TRIPOLI, Libya (PANA)–When he came home after a long day’s work, Mokhtar was embarrassed when confronted with two unexpected questions from his nine-year-old daughter Zeina, a fourth grade pupil.

“Tell me Daddy, what is AIDS? What does illicit sexual relations mean?”

Mokhtar, who had so far managed to avoid discussing certain aspects of adult life with children, was speechless for a while, then acted as if he had not heard the questions. But he had to face reality, as he saw his daughter holding a leaflet on AIDS.


So he tried to explain to her that AIDS was “a very dangerous disease because it has no cure.”

The Africa International School, where Zeina is enrolled, had distributed the leaflets to pupils as part of a national week against AIDS, organized by the Libyan National AIDS and STI Control Center. The leaflets warn against HIV/AIDS and calls on Libyan children, youths and adults to avoid illicit sexual relations, avoid friendship with drug addicts, follow the straight path and stay away from sin.

The leaflets are distributed to primary school pupils as well as students in the civil service and in mosques. They stress that the disease is not transmitted through physical contact, sharing of a public bath, toilets, transport, family environment, workplace, or using public telephones, among others.

This year, Libyan authorities seem to have wanted to give a new dimension to their national AIDS control programme. Libyan television was the first in the Arab world to publicly announce in 1984 the propagation of the disease, which had long remained a taboo in Arab media and society.

However, this year’s programme was beefed up through the continuous spread of the pandemic, which has gained ground by last year, according to official figures from the Libyan National AIDS Control Committee (NACC).

The first case of AIDS in Libya was reported in 1981. And Libyan television discussed the issue for the first time three years later.

In a report published in December 2000, the NACC said there were 1,852 AIDS cases in Libya. The 2001 report said there were 319 new cases, but about 100 of which were foreign nationals living in Libya.

However, the statistics do not take into account illegal immigrants, who do not report to health authorities for their resident’s cards.

According to the NACC, the 2002 report, which has not been completed yet, also includes new cases. The organizers of the national AIDS control week said Libyan authorities have decided to increase the network of screening units across the country from its current total of 58.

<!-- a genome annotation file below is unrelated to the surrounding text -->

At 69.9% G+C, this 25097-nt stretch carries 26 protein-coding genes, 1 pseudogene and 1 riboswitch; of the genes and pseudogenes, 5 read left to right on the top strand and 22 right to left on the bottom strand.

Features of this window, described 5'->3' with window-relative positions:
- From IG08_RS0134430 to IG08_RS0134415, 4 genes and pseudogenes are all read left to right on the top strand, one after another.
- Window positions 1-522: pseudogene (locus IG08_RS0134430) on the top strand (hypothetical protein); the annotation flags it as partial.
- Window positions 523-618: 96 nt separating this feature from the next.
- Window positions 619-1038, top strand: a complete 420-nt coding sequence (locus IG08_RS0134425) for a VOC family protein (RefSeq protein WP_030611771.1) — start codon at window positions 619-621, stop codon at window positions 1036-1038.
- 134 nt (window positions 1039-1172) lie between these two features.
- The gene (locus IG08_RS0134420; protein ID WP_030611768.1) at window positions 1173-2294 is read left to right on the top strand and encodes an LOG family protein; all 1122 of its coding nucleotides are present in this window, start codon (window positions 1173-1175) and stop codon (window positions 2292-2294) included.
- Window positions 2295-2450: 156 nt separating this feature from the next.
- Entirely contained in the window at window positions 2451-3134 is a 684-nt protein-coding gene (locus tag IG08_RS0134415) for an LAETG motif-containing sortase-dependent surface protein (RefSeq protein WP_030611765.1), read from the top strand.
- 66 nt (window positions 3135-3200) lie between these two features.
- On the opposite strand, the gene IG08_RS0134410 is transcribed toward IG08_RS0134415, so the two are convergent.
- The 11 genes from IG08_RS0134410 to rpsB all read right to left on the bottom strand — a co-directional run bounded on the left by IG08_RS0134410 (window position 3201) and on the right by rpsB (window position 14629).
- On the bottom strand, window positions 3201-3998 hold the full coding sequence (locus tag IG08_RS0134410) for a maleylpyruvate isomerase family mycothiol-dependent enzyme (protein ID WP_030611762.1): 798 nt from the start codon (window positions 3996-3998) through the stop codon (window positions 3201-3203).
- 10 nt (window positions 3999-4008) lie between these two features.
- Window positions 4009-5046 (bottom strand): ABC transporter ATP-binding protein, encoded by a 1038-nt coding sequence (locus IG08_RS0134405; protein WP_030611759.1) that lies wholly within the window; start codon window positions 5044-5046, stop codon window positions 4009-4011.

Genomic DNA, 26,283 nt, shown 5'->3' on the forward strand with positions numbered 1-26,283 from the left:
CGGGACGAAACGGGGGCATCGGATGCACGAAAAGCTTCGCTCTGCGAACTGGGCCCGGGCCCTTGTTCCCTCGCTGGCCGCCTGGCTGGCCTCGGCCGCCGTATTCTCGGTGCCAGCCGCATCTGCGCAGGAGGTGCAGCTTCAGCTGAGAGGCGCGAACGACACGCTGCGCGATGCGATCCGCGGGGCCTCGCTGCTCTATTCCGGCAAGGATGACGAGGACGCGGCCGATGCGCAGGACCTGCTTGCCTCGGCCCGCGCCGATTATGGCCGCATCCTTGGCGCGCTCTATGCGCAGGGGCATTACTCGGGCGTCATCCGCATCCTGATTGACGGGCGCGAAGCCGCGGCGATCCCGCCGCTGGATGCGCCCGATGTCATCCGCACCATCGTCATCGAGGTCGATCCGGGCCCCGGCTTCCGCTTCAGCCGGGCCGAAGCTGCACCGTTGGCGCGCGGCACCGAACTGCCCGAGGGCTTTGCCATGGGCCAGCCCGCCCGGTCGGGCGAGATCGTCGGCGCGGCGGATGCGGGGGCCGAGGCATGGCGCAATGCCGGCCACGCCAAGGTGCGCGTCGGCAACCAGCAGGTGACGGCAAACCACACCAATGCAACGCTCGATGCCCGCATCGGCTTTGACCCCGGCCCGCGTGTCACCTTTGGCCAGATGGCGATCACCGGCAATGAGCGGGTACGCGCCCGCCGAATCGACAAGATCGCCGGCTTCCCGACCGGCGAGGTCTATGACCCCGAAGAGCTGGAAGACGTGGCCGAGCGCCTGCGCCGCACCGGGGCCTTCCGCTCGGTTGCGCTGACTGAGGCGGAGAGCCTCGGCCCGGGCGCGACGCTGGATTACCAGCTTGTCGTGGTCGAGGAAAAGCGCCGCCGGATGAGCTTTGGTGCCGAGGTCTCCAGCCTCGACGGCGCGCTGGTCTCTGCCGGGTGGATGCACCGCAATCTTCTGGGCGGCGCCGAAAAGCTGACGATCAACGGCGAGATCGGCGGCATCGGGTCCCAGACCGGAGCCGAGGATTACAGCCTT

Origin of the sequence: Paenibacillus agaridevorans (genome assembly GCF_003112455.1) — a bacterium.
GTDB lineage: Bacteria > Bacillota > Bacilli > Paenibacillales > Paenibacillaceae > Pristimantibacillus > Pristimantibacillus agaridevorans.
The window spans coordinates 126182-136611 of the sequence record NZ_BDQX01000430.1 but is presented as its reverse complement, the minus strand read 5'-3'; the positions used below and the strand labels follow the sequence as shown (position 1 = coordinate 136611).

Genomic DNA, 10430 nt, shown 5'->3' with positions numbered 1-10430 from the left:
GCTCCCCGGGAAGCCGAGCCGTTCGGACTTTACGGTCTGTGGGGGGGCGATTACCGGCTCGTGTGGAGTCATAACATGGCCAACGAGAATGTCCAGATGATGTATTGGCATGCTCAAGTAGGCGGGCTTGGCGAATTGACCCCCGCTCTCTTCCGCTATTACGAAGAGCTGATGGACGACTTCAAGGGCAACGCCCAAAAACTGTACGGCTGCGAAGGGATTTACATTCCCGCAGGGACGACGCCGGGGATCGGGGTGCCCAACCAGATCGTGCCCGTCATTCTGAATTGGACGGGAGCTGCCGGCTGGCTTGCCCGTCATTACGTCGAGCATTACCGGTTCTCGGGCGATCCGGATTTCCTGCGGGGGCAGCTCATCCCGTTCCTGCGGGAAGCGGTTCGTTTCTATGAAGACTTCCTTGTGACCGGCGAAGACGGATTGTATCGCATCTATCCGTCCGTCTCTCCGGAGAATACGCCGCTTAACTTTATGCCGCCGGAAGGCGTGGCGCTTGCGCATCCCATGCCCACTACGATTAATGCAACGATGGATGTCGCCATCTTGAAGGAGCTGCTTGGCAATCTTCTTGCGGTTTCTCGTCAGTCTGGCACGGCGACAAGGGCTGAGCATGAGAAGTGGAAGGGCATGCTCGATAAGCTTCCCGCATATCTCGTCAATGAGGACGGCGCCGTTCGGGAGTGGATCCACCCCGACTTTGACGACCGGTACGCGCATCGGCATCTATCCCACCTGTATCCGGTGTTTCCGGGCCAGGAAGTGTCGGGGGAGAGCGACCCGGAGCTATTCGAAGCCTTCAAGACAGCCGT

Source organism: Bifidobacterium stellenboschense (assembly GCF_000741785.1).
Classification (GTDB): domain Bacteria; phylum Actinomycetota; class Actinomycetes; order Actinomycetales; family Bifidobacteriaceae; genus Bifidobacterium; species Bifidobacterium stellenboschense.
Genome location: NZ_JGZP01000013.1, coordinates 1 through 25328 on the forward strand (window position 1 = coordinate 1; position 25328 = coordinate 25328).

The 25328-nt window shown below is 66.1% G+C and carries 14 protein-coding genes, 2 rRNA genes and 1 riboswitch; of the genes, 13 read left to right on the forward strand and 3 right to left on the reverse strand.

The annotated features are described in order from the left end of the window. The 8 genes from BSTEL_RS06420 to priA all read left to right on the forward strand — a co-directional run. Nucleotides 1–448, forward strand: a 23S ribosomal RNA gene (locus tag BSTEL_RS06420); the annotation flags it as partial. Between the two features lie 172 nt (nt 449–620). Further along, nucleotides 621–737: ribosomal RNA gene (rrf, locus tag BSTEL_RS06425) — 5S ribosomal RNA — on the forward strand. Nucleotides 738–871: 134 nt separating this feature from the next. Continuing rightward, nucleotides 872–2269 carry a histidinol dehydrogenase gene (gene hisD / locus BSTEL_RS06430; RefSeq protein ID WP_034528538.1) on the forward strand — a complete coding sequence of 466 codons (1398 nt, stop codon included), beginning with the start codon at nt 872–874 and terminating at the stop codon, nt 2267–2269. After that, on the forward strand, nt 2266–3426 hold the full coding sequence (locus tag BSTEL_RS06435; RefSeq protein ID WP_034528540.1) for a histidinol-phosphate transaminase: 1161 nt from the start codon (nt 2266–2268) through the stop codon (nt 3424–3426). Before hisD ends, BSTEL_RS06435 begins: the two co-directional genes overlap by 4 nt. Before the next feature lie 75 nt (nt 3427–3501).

They are also planning to multiply sensitization programs in schools, mosques, universities and streets, as well as radio and television programs. Experts from the World Health Organization visited Libya this year to help their Libyan counterparts assess the evolution of the HIV/AIDS situation in the country.

“I welcome the distribution of leaflets to children. But I would also have liked to see teachers themselves explain the scourge clearly to their pupils,” said Mohammed Mansour, a 45-year-old trader in Tripoli and a father of five children.

But Khadija Salah Al-Gueryani, a 32-year-old bank employee and mother of two children, says the issue is very delicate. “I do not have the courage to explain what AIDS is to my 10-year-old daughter. However, faced with the scope of the pandemic, I think that schools and families should join efforts to sensitize children.”

Meanwhile, the Libyan Human Rights Federation, which took part in the national AIDS control week, published a statement denouncing all the measures, which negatively affect AIDS patients.

The statement called for the recognition of all the rights of AIDS patients, including their rights to live naturally in a family, and to work and receive health assistance and counselling.

Moreover, a charity association against AIDS was launched in Libya during the AIDS control week. In its first leaflets distributed on the fringe of the special fair held during the AIDS control week, held in the open at Martyrs Square, the federation promised to carry out sensitization campaigns throughout the country.

It is also planning to contribute to national efforts to help AIDS patients and their families, by setting up screen-ing and counselling units all over Libya.

Libyan society is still shocked from the contamin-ation of 400 children in 1998 at the pediatric hospital in Benghazi, about 750 miles east of Tripoli. One doctor and six nurses from Bulgaria plus a Palestinian doctor are still being prosecuted by the Libyan judiciary for allegedly infusing contaminated blood into the Libyan children.

Eight Libyans are also under prosecution for careless-ness in relation to the case, which caused an outcry in Libya. In addition to adult sensitization activities through the media, the campaign for primary school pupils in Libya shows that the HIV/AIDS pandemic is no longer a taboo in the country.

It also shows the resolve of Libyan health authorities to take the bull by the horns in order to protect Libyan society.